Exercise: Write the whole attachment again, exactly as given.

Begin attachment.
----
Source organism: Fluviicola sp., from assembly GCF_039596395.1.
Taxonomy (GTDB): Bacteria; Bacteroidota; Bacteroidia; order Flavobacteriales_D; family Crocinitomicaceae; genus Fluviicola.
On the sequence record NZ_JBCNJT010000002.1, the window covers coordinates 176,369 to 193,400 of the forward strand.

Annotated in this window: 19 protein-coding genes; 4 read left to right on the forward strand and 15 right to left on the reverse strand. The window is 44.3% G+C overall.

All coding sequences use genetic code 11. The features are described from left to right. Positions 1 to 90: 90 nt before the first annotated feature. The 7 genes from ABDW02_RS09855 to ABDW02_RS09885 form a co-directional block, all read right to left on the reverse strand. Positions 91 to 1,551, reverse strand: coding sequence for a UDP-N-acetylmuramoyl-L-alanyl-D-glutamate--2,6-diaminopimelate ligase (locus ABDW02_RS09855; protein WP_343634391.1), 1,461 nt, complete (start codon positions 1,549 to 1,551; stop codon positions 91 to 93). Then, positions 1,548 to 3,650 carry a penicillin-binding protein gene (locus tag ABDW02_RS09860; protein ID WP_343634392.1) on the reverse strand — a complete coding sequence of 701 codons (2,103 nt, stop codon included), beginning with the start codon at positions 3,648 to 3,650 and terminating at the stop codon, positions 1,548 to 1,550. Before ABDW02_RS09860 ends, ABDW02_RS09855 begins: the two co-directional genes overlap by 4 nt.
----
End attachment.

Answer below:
Source organism: Fluviicola sp., from assembly GCF_039596395.1.
Taxonomy (GTDB): Bacteria; Bacteroidota; Bacteroidia; order Flavobacteriales_D; family Crocinitomicaceae; genus Fluviicola.
On the sequence record NZ_JBCNJT010000002.1, the window covers coordinates 176,369 to 193,400 of the forward strand.

Annotated in this window: 19 protein-coding genes; 4 read left to right on the forward strand and 15 right to left on the reverse strand. The window is 44.3% G+C overall.

All coding sequences use genetic code 11. The features are described from left to right. Positions 1 to 90: 90 nt before the first annotated feature. The 7 genes from ABDW02_RS09855 to ABDW02_RS09885 form a co-directional block, all read right to left on the reverse strand. Positions 91 to 1,551, reverse strand: coding sequence for a UDP-N-acetylmuramoyl-L-alanyl-D-glutamate--2,6-diaminopimelate ligase (locus ABDW02_RS09855; protein WP_343634391.1), 1,461 nt, complete (start codon positions 1,549 to 1,551; stop codon positions 91 to 93). Then, positions 1,548 to 3,650 carry a penicillin-binding protein gene (locus tag ABDW02_RS09860; protein ID WP_343634392.1) on the reverse strand — a complete coding sequence of 701 codons (2,103 nt, stop codon included), beginning with the start codon at positions 3,648 to 3,650 and terminating at the stop codon, positions 1,548 to 1,550. Before ABDW02_RS09860 ends, ABDW02_RS09855 begins: the two co-directional genes overlap by 4 nt.